This is one of the most famous Japanese postmodern novels. The main plot about a modern young woman struggling with grief and trying to find love is very touching and delicately handled really. A female protagonist obsessed with kitchens sounds potentially annoying, but she is actually quite likeable, and it is obvious a lot of Yoshimoto's personal experiences and affections have gone into her character. The plot follows Mikage's attempts to reconstruct her life after it was shattered by the death of the last member of her family.
It is interesting and unique, introducing many daring and ununsual themes, such as obsession, bereavement, motherhood and transsexualism. The novel does not go into much depth in its discussions of these themes, mostly relying on a certain ineffable something to convey its message. The characters' personality deformities are treated as natural and even endearing, and the often bizarre nature of the themes is accepted as an inevitable part of life.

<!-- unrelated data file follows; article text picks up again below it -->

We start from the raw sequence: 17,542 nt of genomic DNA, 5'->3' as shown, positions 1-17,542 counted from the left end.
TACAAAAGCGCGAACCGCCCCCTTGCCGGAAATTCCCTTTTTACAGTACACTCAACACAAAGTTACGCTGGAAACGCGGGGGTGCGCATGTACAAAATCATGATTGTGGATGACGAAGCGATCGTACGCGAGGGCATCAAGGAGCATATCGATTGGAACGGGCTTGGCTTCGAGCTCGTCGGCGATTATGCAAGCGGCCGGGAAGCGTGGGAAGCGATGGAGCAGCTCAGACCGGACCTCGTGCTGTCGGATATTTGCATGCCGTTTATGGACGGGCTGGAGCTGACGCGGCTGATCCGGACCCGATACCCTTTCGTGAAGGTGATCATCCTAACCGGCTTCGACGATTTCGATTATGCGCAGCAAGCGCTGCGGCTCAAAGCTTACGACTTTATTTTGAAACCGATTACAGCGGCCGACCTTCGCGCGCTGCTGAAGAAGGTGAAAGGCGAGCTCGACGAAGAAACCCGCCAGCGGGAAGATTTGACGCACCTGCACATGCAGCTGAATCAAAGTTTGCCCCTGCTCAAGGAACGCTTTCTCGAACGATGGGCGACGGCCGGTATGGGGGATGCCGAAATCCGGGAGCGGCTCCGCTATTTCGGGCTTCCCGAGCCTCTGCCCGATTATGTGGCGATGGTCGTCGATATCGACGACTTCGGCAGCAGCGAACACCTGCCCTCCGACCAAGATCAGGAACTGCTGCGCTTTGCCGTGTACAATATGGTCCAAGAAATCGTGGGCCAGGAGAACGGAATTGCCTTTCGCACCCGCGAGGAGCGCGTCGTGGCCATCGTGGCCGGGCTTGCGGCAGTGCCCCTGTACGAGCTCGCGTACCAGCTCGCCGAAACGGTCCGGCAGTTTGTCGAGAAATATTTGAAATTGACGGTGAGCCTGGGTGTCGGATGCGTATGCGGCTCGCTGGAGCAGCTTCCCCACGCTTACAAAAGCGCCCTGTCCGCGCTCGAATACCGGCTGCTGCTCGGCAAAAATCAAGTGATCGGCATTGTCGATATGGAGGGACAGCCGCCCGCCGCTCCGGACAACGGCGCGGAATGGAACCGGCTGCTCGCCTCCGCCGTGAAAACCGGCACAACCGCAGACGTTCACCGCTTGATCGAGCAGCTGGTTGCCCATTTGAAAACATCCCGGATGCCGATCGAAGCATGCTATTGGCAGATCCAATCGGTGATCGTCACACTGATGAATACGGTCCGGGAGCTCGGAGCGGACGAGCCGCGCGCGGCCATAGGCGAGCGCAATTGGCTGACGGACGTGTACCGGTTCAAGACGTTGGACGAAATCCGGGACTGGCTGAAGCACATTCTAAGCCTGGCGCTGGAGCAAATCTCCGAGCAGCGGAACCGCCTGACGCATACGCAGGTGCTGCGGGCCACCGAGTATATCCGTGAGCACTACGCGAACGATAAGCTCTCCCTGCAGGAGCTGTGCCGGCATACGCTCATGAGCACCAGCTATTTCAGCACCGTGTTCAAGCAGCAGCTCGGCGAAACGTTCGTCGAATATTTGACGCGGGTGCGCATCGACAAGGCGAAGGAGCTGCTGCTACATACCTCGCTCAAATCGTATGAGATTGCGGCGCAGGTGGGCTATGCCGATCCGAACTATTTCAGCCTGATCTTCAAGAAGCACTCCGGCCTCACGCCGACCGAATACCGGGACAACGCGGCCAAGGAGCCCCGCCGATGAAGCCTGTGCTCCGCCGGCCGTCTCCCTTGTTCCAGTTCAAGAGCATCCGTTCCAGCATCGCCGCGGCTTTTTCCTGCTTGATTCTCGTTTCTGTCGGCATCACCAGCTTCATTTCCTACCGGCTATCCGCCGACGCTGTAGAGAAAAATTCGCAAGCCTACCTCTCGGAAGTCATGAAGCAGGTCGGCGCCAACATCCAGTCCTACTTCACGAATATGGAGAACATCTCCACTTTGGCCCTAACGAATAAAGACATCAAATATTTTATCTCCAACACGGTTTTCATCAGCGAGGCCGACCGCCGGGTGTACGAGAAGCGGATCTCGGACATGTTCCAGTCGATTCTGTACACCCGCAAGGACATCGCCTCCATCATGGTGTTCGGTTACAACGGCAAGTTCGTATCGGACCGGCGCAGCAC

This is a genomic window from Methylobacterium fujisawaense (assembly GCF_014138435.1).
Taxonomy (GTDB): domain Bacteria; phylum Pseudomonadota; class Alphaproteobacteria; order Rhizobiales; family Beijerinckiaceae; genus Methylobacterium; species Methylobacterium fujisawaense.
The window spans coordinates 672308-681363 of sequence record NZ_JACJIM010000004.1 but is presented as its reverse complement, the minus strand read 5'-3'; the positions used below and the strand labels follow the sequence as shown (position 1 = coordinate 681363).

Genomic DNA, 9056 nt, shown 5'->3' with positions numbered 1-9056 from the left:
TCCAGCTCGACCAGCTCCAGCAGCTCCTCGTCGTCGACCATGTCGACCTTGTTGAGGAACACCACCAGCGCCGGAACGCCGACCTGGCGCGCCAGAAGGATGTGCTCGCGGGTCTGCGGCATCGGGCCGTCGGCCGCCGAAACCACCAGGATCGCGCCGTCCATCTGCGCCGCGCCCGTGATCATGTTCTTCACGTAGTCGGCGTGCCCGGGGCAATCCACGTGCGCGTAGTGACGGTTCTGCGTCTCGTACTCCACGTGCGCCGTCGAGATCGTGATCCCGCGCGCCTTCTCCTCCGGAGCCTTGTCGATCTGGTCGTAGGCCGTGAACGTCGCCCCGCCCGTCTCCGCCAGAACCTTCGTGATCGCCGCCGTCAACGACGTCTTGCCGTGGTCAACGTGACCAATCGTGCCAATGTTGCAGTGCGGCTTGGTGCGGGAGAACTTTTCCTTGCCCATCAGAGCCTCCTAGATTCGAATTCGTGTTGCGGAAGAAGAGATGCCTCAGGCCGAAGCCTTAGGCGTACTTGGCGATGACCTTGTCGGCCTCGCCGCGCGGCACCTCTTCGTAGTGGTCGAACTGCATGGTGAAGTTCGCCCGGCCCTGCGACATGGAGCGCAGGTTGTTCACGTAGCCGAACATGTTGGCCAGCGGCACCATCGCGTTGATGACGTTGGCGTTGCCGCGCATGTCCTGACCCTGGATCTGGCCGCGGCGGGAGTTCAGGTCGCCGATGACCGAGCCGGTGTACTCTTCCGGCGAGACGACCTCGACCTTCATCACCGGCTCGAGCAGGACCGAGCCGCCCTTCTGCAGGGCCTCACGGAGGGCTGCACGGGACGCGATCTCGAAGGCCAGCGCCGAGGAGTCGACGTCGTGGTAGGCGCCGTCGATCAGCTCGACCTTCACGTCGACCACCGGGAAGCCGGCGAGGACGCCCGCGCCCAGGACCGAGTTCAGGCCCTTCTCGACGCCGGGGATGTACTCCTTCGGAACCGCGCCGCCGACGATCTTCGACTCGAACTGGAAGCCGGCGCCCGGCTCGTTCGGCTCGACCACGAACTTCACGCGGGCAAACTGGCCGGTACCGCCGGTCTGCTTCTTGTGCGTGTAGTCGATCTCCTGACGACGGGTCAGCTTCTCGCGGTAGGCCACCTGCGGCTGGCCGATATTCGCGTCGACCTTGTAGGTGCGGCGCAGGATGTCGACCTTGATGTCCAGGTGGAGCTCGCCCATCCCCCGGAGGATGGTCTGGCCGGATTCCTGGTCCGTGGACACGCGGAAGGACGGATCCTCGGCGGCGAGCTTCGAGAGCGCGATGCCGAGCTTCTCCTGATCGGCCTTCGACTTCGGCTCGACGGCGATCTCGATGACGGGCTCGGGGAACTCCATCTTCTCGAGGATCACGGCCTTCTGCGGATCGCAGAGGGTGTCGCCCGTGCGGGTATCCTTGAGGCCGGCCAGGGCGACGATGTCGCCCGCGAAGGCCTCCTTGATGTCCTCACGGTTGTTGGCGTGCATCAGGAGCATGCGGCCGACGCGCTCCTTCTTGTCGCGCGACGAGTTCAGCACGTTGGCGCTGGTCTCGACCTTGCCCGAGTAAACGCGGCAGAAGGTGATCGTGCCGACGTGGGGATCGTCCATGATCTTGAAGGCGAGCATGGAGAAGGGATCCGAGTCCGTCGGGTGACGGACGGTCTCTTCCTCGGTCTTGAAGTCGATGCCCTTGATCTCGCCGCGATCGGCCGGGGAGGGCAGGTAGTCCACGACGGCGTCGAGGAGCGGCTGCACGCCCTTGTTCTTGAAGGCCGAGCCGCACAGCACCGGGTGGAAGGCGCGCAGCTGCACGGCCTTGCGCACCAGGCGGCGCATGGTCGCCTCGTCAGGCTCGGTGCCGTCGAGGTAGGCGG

There is nothing really deep about this novel. One feels concern and affection for the fates of the characters, and an interest in the themes of the novel. However, it is very short - I read it in one sitting. I believe there could have been room to discuss in depth some of the interesting issues that Yoshimoto raises here, but I suppose that was neither her intention nor desire. Perhaps she wishes to say that it is pointless worrying about such things, that one should just accept them and carry on with life, because otherwise something wonderful might be missed in the present or just around the corner.